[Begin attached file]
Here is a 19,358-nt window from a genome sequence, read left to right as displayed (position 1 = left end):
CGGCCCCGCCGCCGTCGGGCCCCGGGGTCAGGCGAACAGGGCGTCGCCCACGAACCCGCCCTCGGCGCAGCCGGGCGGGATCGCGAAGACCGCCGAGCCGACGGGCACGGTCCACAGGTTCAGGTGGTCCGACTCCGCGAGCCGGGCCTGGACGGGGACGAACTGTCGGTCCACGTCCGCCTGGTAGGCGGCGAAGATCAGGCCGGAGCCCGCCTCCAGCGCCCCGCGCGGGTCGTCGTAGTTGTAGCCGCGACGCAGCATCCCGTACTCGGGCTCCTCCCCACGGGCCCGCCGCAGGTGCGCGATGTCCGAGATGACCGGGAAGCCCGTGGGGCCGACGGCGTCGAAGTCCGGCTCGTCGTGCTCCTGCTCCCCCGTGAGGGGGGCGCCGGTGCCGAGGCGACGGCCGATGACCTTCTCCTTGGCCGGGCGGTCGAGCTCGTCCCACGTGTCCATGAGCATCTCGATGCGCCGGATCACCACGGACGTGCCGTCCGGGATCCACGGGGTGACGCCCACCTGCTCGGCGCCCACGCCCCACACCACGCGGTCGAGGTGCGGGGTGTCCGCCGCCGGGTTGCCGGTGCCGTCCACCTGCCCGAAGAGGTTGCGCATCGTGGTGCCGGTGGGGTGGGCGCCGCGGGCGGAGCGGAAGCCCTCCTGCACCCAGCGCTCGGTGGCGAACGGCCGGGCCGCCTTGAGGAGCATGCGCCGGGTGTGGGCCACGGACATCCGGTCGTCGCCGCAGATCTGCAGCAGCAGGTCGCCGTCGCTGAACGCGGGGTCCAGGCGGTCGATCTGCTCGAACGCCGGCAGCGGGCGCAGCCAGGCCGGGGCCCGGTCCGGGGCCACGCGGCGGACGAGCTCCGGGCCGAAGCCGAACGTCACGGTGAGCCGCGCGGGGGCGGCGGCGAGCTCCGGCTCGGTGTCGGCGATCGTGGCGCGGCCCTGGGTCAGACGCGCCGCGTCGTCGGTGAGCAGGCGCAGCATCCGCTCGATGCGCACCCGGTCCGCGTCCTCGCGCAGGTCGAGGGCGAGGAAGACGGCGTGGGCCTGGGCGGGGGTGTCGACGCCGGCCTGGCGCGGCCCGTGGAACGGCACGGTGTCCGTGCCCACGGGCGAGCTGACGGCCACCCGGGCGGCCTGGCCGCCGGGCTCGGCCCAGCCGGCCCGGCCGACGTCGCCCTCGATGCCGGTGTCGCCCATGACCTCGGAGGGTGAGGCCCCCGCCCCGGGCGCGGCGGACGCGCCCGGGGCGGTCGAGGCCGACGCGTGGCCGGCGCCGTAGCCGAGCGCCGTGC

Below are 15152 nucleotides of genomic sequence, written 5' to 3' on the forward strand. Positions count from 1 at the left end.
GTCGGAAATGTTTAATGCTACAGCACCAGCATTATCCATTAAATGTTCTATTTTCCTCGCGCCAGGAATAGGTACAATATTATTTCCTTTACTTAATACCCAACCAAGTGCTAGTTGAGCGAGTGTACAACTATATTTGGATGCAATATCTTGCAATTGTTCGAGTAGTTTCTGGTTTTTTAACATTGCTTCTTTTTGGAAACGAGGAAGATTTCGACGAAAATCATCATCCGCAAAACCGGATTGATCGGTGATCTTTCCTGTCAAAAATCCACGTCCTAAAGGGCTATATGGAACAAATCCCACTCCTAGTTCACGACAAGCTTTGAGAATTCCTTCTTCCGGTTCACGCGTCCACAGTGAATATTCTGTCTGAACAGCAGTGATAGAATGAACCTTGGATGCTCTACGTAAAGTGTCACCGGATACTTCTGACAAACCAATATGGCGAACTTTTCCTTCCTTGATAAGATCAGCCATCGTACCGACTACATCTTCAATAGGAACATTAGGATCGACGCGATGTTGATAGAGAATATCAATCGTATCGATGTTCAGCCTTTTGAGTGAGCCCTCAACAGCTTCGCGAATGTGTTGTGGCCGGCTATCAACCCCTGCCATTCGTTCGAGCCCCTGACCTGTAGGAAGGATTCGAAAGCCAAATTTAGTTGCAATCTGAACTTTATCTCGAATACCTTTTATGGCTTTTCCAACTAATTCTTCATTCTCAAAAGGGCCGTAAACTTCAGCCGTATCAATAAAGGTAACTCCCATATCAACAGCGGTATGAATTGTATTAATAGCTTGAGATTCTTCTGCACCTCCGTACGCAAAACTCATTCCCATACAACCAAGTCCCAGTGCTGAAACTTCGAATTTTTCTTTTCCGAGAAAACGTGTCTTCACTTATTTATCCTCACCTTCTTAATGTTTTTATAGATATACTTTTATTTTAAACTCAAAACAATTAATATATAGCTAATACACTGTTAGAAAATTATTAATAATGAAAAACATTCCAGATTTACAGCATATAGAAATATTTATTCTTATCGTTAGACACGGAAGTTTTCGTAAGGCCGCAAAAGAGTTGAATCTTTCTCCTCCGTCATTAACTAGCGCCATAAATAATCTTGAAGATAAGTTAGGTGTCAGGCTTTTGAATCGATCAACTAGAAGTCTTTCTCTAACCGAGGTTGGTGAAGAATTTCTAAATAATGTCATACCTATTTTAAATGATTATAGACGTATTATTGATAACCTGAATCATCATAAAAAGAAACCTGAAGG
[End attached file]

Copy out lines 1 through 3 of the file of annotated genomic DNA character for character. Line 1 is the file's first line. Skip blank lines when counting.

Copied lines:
Here is a 19,358-nt window from a genome sequence, read left to right as displayed (position 1 = left end):
CGGCCCCGCCGCCGTCGGGCCCCGGGGTCAGGCGAACAGGGCGTCGCCCACGAACCCGCCCTCGGCGCAGCCGGGCGGGATCGCGAAGACCGCCGAGCCGACGGGCACGGTCCACAGGTTCAGGTGGTCCGACTCCGCGAGCCGGGCCTGGACGGGGACGAACTGTCGGTCCACGTCCGCCTGGTAGGCGGCGAAGATCAGGCCGGAGCCCGCCTCCAGCGCCCCGCGCGGGTCGTCGTAGTTGTAGCCGCGACGCAGCATCCCGTACTCGGGCTCCTCCCCACGGGCCCGCCGCAGGTGCGCGATGTCCGAGATGACCGGGAAGCCCGTGGGGCCGACGGCGTCGAAGTCCGGCTCGTCGTGCTCCTGCTCCCCCGTGAGGGGGGCGCCGGTGCCGAGGCGACGGCCGATGACCTTCTCCTTGGCCGGGCGGTCGAGCTCGTCCCACGTGTCCATGAGCATCTCGATGCGCCGGATCACCACGGACGTGCCGTCCGGGATCCACGGGGTGACGCCCACCTGCTCGGCGCCCACGCCCCACACCACGCGGTCGAGGTGCGGGGTGTCCGCCGCCGGGTTGCCGGTGCCGTCCACCTGCCCGAAGAGGTTGCGCATCGTGGTGCCGGTGGGGTGGGCGCCGCGGGCGGAGCGGAAGCCCTCCTGCACCCAGCGCTCGGTGGCGAACGGCCGGGCCGCCTTGAGGAGCATGCGCCGGGTGTGGGCCACGGACATCCGGTCGTCGCCGCAGATCTGCAGCAGCAGGTCGCCGTCGCTGAACGCGGGGTCCAGGCGGTCGATCTGCTCGAACGCCGGCAGCGGGCGCAGCCAGGCCGGGGCCCGGTCCGGGGCCACGCGGCGGACGAGCTCCGGGCCGAAGCCGAACGTCACGGTGAGCCGCGCGGGGGCGGCGGCGAGCTCCGGCTCGGTGTCGGCGATCGTGGCGCGGCCCTGGGTCAGACGCGCCGCGTCGTCGGTGAGCAGGCGCAGCATCCGCTCGATGCGCACCCGGTCCGCGTCCTCGCGCAGGTCGAGGGCGAGGAAGACGGCGTGGGCCTGGGCGGGGGTGTCGACGCCGGCCTGGCGCGGCCCGTGGAACGGCACGGTGTCCGTGCCCACGGGCGAGCTGACGGCCACCCGGGCGGCCTGGCCGCCGGGCTCGGCCCAGCCGGCCCGGCCGACGTCGCCCTCGATGCCGGTGTCGCCCATGACCTCGGAGGGTGAGGCCCCCGCCCCGGGCGCGGCGGACGCGCCCGGGGCGGTCGAGGCCGACGCGTGGCCGGCGCCGTAGCCGAGCGCCGTGC

Below are 15152 nucleotides of genomic sequence, written 5' to 3' on the forward strand. Positions count from 1 at the left end.